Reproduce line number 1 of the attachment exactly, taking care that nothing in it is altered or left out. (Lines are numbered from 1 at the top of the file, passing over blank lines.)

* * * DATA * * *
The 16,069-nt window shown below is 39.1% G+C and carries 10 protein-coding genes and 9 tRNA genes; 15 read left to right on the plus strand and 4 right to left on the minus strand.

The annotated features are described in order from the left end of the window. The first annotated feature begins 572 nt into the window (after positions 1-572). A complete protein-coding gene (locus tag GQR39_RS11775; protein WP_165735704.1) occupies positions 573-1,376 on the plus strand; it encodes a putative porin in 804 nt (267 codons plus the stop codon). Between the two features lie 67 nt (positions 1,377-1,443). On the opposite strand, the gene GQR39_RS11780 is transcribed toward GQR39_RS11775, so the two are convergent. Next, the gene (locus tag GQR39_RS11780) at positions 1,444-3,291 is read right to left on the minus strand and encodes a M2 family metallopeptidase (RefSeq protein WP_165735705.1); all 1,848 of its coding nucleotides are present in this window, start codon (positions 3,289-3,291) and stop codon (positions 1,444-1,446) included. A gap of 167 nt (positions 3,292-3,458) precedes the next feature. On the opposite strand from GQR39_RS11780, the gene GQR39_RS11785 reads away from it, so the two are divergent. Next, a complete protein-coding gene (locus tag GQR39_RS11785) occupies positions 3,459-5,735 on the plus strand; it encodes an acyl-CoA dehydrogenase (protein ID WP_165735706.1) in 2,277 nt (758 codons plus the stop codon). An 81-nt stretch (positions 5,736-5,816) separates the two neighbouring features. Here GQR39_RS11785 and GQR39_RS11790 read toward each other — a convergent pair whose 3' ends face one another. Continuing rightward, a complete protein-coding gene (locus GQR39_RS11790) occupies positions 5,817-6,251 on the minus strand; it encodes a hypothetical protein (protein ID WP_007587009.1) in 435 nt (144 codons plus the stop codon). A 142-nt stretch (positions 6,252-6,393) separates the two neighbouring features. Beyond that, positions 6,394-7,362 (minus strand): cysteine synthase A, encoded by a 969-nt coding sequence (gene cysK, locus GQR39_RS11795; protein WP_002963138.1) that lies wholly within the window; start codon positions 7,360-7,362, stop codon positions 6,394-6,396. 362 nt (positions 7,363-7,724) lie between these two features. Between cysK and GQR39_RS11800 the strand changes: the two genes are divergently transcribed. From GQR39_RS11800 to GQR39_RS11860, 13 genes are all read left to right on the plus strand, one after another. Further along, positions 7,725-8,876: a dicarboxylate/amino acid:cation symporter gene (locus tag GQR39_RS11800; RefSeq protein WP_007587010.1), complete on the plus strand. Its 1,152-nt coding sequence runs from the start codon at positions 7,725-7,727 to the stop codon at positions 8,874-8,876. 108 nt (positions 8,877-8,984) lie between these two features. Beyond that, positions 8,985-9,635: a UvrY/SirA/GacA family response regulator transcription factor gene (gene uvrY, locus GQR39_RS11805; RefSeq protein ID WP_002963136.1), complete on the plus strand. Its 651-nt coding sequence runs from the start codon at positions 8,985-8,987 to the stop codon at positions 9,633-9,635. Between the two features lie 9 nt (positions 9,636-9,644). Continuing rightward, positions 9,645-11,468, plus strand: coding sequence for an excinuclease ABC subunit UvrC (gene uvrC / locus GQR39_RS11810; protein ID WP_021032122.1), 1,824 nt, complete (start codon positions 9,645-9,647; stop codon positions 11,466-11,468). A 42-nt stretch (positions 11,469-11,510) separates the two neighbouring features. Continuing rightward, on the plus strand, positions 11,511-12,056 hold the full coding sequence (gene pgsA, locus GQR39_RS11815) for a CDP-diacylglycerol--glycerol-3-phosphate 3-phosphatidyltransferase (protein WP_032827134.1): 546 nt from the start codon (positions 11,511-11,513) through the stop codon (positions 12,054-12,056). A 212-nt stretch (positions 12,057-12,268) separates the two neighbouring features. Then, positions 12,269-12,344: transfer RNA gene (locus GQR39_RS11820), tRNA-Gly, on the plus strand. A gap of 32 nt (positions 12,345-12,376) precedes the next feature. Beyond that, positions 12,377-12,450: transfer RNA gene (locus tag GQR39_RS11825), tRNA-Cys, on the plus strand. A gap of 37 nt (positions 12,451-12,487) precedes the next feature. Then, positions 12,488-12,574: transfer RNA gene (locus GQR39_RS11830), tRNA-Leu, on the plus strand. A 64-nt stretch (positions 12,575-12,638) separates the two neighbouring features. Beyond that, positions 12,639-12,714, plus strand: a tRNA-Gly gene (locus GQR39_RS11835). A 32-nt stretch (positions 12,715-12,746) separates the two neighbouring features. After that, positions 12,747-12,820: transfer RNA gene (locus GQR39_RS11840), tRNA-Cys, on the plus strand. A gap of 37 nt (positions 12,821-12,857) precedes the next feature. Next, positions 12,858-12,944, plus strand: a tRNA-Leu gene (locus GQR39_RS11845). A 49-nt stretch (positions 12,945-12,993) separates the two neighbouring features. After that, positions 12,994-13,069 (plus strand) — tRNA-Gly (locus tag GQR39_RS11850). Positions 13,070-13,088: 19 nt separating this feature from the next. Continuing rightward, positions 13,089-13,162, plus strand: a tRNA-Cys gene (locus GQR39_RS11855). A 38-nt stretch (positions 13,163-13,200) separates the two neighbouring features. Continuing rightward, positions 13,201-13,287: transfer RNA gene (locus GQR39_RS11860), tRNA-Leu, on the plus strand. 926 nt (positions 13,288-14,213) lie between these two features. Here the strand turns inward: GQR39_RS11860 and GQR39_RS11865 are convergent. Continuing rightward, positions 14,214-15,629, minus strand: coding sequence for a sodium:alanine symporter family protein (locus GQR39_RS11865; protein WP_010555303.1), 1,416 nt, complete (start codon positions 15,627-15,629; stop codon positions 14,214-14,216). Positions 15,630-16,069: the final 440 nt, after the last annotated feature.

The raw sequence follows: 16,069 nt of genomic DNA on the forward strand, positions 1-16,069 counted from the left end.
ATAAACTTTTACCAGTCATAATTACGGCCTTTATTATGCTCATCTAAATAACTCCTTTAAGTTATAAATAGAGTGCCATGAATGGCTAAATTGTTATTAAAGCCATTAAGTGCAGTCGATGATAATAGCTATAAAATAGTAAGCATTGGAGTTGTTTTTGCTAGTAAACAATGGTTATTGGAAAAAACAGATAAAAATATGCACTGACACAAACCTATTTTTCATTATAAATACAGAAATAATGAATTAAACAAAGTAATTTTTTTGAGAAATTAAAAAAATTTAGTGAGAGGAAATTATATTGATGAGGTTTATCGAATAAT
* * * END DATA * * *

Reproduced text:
The 16,069-nt window shown below is 39.1% G+C and carries 10 protein-coding genes and 9 tRNA genes; 15 read left to right on the plus strand and 4 right to left on the minus strand.